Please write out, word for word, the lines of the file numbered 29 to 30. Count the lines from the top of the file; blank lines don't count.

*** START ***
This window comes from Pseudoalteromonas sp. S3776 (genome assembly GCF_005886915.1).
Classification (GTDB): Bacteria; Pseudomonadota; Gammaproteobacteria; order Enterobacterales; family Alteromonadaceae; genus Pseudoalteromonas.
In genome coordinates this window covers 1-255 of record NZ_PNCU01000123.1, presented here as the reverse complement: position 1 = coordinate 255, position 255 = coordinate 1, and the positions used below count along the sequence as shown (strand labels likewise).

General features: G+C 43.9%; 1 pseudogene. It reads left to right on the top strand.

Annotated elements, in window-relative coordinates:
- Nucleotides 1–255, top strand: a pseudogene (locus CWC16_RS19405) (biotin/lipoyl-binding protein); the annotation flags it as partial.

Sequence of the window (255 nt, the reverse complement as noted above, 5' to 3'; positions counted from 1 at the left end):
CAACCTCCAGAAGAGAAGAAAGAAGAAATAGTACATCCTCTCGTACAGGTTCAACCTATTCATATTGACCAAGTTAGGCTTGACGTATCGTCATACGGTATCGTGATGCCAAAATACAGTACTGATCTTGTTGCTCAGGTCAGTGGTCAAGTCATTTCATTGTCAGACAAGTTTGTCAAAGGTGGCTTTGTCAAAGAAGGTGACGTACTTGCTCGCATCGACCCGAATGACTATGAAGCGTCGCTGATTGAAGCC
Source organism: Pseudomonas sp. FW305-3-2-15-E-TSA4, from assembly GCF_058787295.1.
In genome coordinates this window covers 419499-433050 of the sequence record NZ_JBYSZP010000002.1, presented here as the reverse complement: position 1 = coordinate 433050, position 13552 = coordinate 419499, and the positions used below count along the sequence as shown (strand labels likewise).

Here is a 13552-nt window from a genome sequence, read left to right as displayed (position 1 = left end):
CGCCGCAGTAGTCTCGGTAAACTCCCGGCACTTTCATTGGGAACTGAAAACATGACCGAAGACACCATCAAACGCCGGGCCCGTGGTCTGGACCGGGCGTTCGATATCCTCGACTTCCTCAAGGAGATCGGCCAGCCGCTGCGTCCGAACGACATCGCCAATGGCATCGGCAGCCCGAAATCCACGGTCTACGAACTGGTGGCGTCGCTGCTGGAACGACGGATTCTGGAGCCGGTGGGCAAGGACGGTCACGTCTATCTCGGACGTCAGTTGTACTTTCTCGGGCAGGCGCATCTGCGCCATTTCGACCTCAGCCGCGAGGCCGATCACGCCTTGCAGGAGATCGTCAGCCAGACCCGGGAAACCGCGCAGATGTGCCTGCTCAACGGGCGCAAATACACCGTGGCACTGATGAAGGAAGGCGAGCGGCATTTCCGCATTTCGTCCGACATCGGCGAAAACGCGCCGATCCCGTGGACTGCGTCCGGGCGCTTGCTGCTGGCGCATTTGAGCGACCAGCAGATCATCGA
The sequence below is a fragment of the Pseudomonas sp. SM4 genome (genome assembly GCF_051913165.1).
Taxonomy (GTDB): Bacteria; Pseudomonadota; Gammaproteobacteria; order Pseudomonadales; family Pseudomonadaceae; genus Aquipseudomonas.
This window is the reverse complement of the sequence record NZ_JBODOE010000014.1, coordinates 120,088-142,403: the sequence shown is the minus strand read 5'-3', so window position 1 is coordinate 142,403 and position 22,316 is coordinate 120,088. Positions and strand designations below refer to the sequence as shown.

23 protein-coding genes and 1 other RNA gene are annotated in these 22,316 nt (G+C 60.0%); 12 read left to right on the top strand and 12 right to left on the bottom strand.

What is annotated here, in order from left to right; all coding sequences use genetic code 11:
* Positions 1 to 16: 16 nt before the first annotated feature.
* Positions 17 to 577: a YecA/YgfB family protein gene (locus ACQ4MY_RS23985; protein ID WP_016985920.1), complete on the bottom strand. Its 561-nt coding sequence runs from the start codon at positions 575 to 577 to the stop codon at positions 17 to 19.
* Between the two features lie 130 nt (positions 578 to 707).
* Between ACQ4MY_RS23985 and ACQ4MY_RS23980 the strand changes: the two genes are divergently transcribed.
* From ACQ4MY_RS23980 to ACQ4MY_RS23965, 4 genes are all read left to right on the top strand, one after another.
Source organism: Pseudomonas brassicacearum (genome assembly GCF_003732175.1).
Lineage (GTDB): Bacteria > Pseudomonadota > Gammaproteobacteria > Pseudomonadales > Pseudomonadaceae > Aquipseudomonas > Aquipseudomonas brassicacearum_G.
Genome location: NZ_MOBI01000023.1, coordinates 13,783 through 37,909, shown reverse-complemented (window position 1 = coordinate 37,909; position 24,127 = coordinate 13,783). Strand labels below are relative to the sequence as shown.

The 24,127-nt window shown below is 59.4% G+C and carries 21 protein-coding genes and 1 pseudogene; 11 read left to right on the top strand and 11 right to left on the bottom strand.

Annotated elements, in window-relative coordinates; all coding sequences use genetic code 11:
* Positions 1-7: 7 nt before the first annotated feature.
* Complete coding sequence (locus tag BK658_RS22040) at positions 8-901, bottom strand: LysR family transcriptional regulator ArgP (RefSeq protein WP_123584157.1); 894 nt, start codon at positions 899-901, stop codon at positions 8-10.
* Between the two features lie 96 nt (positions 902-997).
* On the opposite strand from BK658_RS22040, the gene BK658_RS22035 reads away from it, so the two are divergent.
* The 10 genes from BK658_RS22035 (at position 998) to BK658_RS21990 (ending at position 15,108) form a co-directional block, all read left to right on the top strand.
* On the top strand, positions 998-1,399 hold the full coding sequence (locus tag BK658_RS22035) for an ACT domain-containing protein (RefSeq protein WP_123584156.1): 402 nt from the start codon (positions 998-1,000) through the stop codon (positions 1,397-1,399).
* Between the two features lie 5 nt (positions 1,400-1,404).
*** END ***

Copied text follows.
* Complete coding sequence (locus tag BK658_RS22040) at positions 8-901, bottom strand: LysR family transcriptional regulator ArgP (RefSeq protein WP_123584157.1); 894 nt, start codon at positions 899-901, stop codon at positions 8-10.
* Between the two features lie 96 nt (positions 902-997).